Did you know that Google Adwords keywords can be used to make your website easier to find and decrease its carbon footprint? In addition, search engine optimisation (SEO) enables your users to find the content they are looking for more quickly, both via search engines and on the site itself. This will save your users from wasting time and clicks, thereby also saving on unnecessary page loads. Installing analytics on an online service provides irreplaceable help when an online service is developed to make it more user friendly. Analytics provide us with hints of which pages and functions users cannot find.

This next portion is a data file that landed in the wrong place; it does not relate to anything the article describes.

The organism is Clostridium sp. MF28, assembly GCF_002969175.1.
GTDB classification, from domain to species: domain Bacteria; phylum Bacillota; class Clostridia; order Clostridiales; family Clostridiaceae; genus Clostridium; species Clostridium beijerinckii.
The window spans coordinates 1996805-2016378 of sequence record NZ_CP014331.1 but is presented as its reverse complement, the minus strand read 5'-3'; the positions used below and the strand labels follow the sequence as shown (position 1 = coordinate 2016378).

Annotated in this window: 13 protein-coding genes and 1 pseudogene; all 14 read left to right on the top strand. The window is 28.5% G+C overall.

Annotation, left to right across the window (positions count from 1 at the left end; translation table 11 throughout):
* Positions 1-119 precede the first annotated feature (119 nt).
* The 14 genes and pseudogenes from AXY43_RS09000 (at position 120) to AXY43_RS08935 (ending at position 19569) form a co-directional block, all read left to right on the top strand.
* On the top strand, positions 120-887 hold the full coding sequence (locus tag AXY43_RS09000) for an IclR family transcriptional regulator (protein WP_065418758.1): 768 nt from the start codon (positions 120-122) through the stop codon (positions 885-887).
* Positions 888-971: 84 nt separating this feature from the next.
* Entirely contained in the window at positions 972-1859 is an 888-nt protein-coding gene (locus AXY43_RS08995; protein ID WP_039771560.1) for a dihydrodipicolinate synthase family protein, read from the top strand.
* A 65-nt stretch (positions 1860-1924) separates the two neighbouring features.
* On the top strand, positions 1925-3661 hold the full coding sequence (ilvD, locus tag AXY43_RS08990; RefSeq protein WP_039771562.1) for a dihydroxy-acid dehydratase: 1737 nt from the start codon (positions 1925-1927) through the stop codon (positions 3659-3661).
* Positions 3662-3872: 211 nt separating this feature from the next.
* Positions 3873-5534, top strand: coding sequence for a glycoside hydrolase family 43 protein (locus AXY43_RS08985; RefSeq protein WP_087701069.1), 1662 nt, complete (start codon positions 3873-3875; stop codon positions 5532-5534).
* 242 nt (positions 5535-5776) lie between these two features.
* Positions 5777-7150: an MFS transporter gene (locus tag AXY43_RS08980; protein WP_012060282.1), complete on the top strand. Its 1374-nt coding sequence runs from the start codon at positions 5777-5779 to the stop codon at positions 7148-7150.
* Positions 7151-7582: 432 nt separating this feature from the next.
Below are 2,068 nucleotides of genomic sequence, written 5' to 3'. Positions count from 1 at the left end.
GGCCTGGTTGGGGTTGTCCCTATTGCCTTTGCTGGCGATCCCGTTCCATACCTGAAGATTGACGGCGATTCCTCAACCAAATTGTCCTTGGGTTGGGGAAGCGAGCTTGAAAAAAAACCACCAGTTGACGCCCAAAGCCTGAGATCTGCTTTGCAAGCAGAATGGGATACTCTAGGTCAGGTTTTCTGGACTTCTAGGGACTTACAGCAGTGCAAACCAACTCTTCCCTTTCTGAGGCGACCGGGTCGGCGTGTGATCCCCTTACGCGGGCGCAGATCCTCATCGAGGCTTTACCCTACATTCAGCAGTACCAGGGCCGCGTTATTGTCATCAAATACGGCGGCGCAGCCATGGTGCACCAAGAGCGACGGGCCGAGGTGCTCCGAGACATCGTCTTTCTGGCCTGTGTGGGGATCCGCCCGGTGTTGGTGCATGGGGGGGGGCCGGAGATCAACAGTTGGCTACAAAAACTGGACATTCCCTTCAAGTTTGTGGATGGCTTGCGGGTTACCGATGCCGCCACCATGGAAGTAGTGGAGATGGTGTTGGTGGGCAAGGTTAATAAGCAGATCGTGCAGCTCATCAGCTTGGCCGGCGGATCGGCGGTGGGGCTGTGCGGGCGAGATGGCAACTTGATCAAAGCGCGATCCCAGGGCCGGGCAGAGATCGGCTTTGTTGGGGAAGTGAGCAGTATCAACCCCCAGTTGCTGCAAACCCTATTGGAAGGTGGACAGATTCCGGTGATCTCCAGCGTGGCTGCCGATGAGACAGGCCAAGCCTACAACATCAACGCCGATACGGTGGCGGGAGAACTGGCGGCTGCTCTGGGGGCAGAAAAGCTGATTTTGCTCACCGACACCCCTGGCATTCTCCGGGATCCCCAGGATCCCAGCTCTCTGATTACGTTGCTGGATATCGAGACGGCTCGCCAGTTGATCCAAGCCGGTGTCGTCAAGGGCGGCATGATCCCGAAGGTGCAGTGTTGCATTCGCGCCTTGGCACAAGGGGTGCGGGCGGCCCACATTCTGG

• I want my website to perform well
    People's internet habits and devices are changing in a way that requires websites to be fast and perform well. Companies aiming for an international online presence should bear in mind the devices used in the target country, the network speed and the price of data. Performance will improve when the necessity of large elements is called into question. Next time, ask your designer for a new, lighter solution to replace your old, heavy and uninformative image carousel.

The matters described above can help a website to be simultaneously user-oriented, long-lasting and energy-efficient. So what would you say if we set a kilobyte limit (performance budget) as one of the goals for your website? Demand speed and light sites, and business will blossom and the world will be saved!

Watch Patrick Clair's short video on Vimeo: "How Green Is Your Internet?":

 

 

Noora Iso-Kuusela avatar